Related to power quality, issues such as dimmer range and reliability, maximum/minimum units required on a control, repetitive peak voltage, and in-rush current can cause significant problems if not properly addressed (see “Electric Power Quality” in Chapter 4).
As an SSL product ages, its output gradually declines. It does not simply go dark, but its lumen output declines over time. This could be a liability issue in some applications where a specific level of illumination is required. One promising option to address this is incorporating a driver that will increase the operating current as the LEDs age to keep the luminaire at its specified output.
If SSL is to compete successfully, then its lighting quality should be equal to or better than non-SSL luminaires (IES, 2011, p. 7.64; IALD, 2006). Lighting quality issues include quantity of light, lighting ambiance, glare reduction, and color rendering and consistency (ALA, IES, IALD, 2010).
When a user installs SSL, they expect that the light will be equivalent to (seem the same as) an incandescent of the specified equivalent wattage. The quantity of light (i.e., the luminous flux measured in lumens) is the easiest metric to use, because it is easily predicted and measured. SSL has been successful in producing a quantity of light similar to standard luminaires in the lower lighting level environments. High lighting levels are currently harder to achieve because of the amount of heat management required with the additional wattage. As SSL modules become more efficacious, higher lighting levels will be achievable that do not encounter these problems in operation.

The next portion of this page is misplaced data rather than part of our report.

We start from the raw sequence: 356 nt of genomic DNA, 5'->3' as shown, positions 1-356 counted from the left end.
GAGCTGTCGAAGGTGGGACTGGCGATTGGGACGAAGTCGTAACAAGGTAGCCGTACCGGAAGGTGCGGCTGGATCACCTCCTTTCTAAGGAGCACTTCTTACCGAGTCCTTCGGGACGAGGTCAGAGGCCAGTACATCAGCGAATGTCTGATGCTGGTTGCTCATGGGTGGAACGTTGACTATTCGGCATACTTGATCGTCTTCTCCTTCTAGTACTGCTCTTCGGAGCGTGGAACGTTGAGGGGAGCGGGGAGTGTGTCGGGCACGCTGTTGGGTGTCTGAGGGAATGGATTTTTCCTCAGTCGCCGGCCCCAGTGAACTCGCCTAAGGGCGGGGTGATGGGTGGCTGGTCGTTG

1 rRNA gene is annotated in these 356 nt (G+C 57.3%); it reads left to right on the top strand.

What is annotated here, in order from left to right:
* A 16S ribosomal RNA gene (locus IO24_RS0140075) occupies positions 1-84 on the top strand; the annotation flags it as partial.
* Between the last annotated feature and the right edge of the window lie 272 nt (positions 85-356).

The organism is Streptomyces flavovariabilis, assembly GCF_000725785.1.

Whether a scene is pleasant, spacious, intimate, or dramatic depends on the luminance balance within the scene (IES, 2011, p. 4.26) and how light is layered. For instance, spaciousness is implied when walls and ceilings are evenly lighted. Pleasant scenes may have non-uniform lighting with stronger accent lighting and peripheral wall emphasis (Flynn and Spencer, 1977; IES, 2011). SSLs based on LEDs perform well for surface grazing for walls and ceiling coves and for accent lighting. Applications of SSLs based on OLEDs include lighted surfaces in addition to luminaires.